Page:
It’s time we have a conversation about aggressive driving.

By definition, aggressive driving is “The commission of two or more moving violations that is likely to endanger other persons or property, or any single intentional violation that requires a defensive reaction of another driver.” Or in other terms, it’s risky driving behavior that can potentially escalate to serious violence.

So what should you do if you see an aggressive driver on the road? Washington State Patrol (WSP) Sergeant James Prouty says “Incidents in-progress should immediately be reported by calling 9-1-1.

The reduction in incidents of road rage and aggressive driving is critical to the mission of the WSP. While troopers and other law enforcement agencies are always on the lookout for aggressive driving, experience has shown that significant steps to improve traffic safety in this nation are made when citizens act. So if you do see an aggressive driver out on Washington roadways, please be sure to call 9-1-1.

However, incidents in the past – including ongoing or reoccurring patterns of aggressive driving on state or interstate highways – should be reported to the Washington State Patrol district office (contact info: here) responsible for that area. If you have witnessed or been a victim of an aggressive driving act, please call your local office and provide the following information:

  • The location that you last saw the vehicle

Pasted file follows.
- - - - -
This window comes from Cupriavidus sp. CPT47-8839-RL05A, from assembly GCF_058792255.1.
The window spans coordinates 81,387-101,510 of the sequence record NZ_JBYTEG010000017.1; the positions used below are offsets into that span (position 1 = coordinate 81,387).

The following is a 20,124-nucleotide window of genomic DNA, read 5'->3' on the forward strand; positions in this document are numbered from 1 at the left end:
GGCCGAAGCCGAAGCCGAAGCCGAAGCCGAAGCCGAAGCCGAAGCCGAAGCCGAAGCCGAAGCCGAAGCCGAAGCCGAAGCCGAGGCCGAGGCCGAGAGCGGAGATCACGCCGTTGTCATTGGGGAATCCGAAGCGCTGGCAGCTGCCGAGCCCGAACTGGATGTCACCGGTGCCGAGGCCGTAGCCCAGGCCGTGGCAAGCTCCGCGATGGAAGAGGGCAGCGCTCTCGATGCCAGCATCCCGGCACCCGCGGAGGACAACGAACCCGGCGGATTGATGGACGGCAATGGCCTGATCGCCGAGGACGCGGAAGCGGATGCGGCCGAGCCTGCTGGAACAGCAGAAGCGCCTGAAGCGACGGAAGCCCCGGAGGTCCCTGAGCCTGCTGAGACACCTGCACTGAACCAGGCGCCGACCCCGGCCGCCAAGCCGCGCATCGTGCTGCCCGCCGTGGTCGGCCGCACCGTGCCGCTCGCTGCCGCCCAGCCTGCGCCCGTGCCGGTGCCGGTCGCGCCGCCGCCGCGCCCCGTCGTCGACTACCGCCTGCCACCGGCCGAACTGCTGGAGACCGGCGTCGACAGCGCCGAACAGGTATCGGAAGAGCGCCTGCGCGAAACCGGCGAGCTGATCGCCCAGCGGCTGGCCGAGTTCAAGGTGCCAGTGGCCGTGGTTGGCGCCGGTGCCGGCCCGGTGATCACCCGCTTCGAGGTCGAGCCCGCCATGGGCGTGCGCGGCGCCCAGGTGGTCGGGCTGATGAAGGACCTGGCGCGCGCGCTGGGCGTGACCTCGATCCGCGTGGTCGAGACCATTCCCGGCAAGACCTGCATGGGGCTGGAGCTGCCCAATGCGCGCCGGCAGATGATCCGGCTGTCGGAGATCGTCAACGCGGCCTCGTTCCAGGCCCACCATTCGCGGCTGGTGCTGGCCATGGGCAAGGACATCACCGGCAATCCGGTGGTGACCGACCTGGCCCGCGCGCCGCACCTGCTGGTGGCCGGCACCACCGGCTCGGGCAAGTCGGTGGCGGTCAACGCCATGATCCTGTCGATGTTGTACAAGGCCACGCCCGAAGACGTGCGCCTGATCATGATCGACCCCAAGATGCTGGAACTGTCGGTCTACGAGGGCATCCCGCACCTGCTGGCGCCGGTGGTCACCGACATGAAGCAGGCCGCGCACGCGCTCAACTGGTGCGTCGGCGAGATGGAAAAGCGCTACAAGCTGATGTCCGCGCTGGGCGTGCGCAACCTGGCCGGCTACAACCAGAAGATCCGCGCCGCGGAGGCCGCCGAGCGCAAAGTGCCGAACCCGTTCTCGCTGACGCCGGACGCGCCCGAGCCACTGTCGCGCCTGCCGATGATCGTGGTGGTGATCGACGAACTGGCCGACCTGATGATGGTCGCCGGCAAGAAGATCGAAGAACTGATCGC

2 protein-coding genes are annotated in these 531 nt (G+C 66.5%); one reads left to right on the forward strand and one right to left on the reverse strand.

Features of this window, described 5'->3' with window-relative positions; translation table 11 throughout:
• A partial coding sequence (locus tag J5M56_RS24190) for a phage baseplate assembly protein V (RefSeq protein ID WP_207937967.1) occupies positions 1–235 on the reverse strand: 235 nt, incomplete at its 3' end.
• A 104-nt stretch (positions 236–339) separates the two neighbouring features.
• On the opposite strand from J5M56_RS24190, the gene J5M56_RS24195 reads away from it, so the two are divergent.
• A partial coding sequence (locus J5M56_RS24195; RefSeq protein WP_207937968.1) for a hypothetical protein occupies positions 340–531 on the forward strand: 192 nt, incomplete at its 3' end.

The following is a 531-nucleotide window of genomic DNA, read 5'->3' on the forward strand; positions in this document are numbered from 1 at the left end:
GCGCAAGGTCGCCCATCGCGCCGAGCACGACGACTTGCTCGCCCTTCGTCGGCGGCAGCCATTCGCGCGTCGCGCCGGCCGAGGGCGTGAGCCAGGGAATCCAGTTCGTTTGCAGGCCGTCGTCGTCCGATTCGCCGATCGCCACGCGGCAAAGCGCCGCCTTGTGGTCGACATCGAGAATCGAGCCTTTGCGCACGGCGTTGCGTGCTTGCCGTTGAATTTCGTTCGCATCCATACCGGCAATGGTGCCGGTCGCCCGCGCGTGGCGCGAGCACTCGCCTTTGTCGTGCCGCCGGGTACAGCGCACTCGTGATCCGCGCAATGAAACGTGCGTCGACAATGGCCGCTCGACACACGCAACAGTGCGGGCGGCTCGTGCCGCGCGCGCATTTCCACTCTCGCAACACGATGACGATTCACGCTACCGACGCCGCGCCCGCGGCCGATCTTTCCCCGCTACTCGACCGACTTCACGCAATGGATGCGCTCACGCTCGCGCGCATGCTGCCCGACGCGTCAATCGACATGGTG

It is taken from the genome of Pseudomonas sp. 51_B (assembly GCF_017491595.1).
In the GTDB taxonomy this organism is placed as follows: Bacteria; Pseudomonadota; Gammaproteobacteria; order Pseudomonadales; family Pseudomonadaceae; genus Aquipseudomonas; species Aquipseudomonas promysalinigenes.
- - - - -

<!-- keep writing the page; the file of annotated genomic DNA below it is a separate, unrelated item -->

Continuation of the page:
• Plate number (if known)
  • Direction of travel (toward where)
  • What road or highway
  • Color/colors of the vehicles
  • Were weapons involved
  • What happened
  • Are you a victim or a witness

Sergeant Prouty adds, “As always, be aware of what’s going on around you. That includes looking for signs of aggressive drivers.”

Some signs are:

  • Following too close
  • Speeding
  • Weaving in and out of traffic
  • Speeding up to beat a traffic light
  • Cutting between vehicles to change lanes
  • Using the horn excessively
  • Flashing headlights excessively
  • Braking to get others to back off
  • Passing another driver and then slowing to teach them a lesson

If you are confronted by an aggressive driver:

  • Make every attempt to get out of the way
  • Put pride in the back seat. Do not challenge him or her by speeding up or attempting to “hold-your-own” in your travel lane
  • Wear your seat belt
  • Ignore gestures and don’t return them
  • Correct any unsafe driving habits that may provoke other drivers

While we rely on the public’s help to locate aggressive drivers, be assured the WSP Aggressive Driving Apprehension Team (ADAT) is always on patrol. The ADAT program uses unmarked/unconventional police vehicles equipped with mobile video cameras to detect and apprehend aggressive drivers. For more information on ADAT click here.